Even on Wedding Number 1,072 we still get goosebumps when the groom can’t say his vows because he’s all choked up.
It doesn’t get old for people who truly love weddings, and you’re gonna see the waterworks to prove it.
#5 – We can recite the words to every popular wedding song, ceremony reading and Best Man’s toast on the internet.
There’s a scene in the movie Wedding Crashers where the two seasoned crashers make a bet on the reading.
Priest: And now for our second reading I’d like to ask the bride’s sister Gloria up to the lectern.
John Beckwith (Owen Wilson): 20 bucks First Corinthians.
Jeremy Grey (Vince Vaughan): Double or nothing Colossians 3:12.
Gloria: And now a reading from Paul’s first letter to the Corinthians.
There are songs we used to love (“You Shook Me All Night Long,” “Build Me Up Buttercup”) that we can’t stand anymore because we’ve heard them thousands of times. (Some of us have nightmares about that, too. “Good God — not the YMCA!”)
We cringe when the Best Man makes his toast and asks the groom to place his hand over the bride’s hand because–wait for the punchline–it will be “the last time you’ll have the upper hand.”
Damn that “funny best man’s toast” search on Google.
#6 – We get off on basking in other people’s love.
There has never been a job where so much LOVE comes at you.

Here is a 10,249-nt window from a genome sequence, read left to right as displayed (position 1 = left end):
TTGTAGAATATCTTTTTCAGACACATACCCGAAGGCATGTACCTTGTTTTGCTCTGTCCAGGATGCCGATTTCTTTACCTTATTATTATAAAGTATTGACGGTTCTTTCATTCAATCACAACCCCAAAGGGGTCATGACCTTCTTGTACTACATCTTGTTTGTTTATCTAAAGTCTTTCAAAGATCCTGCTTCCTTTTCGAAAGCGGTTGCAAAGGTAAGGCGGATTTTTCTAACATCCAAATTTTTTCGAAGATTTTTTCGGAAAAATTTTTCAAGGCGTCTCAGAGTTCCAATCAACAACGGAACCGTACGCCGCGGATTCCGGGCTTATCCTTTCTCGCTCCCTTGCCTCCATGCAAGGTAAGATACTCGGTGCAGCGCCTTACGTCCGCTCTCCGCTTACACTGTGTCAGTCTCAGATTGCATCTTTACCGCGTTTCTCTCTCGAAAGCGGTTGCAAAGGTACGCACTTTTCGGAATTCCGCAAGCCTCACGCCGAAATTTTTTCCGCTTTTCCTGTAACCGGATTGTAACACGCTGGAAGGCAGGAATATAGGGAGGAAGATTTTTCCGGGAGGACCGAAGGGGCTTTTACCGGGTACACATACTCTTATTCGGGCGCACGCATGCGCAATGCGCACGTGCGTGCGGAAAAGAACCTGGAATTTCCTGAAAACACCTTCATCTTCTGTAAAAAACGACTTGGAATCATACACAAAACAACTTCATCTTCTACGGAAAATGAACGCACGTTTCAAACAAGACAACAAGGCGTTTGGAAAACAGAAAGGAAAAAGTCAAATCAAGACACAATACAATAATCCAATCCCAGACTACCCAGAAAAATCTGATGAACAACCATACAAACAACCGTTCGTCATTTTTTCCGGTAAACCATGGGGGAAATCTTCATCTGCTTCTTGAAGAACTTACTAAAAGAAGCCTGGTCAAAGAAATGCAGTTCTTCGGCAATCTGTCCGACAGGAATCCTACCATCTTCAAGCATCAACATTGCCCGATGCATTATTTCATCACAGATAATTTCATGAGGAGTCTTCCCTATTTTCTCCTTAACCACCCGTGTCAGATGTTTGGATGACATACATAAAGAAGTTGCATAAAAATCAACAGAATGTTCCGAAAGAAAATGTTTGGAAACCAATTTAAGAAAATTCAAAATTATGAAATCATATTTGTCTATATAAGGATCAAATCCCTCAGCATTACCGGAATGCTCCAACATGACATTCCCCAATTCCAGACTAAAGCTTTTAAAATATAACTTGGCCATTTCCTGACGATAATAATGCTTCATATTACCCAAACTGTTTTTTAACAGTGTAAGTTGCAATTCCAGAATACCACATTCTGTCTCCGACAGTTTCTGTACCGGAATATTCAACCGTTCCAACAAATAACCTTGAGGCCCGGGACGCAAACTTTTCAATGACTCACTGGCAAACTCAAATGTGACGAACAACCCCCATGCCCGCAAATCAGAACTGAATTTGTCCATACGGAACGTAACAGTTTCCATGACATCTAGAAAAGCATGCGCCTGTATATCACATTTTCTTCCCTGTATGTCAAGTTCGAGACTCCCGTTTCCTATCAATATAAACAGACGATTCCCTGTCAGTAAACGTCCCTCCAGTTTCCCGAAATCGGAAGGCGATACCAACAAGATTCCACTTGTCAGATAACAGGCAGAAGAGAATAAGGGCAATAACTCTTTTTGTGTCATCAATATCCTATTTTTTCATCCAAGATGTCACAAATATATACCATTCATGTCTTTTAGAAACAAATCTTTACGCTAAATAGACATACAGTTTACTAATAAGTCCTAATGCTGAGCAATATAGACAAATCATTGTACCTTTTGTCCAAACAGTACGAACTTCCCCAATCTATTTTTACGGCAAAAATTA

Yes, there’s the drama, the Bridezillas, Groomzillas, the Monster-in-Laws. But there are also moments that move you to tears, people saying, “I love you,” sometimes for the first time, and dancing together. How often do people get to dance together?
And we’re there soaking it all in, loving every minute of it.
#7 – We’re in love with love.
I know hundreds of wedding pros personally, first from working with them at weddings, then working with them as a business consultant. The people drawn to the wedding industry are an odd breed and they come in all shapes and sizes.
But down to a one, they’re in love with LOVE.
We believe in love so much so that we make it our living to celebrate it. We crave those moments of intense devotion, and devise new and unusual ways to help our clients express it.
When I ask a wedding pro the best thing about what he or she does?
“It’s all about the love, man.”
Still not convinced that wedding professionals are weird? Well, I asked them to reveal their weirdest quirks and foibles.
See for yourselves. I’ll start with my own confession:
I dance around like an idiot to annoy Jeff until he gives me attention. Actually, I do my worst Elaine-from-Seinfeld dance when I’m all by myself, just because. I add “ling” to the end of words and mispronounce them on purpose. As in “snack-ling” and “naminals” instead of “animals.” Each of my pets has a special song that I sing just for them. (But everyone does that, right?) I spontaneously break into song mid-sentence — even during webinars! – Stephanie Padovani, Book More Brides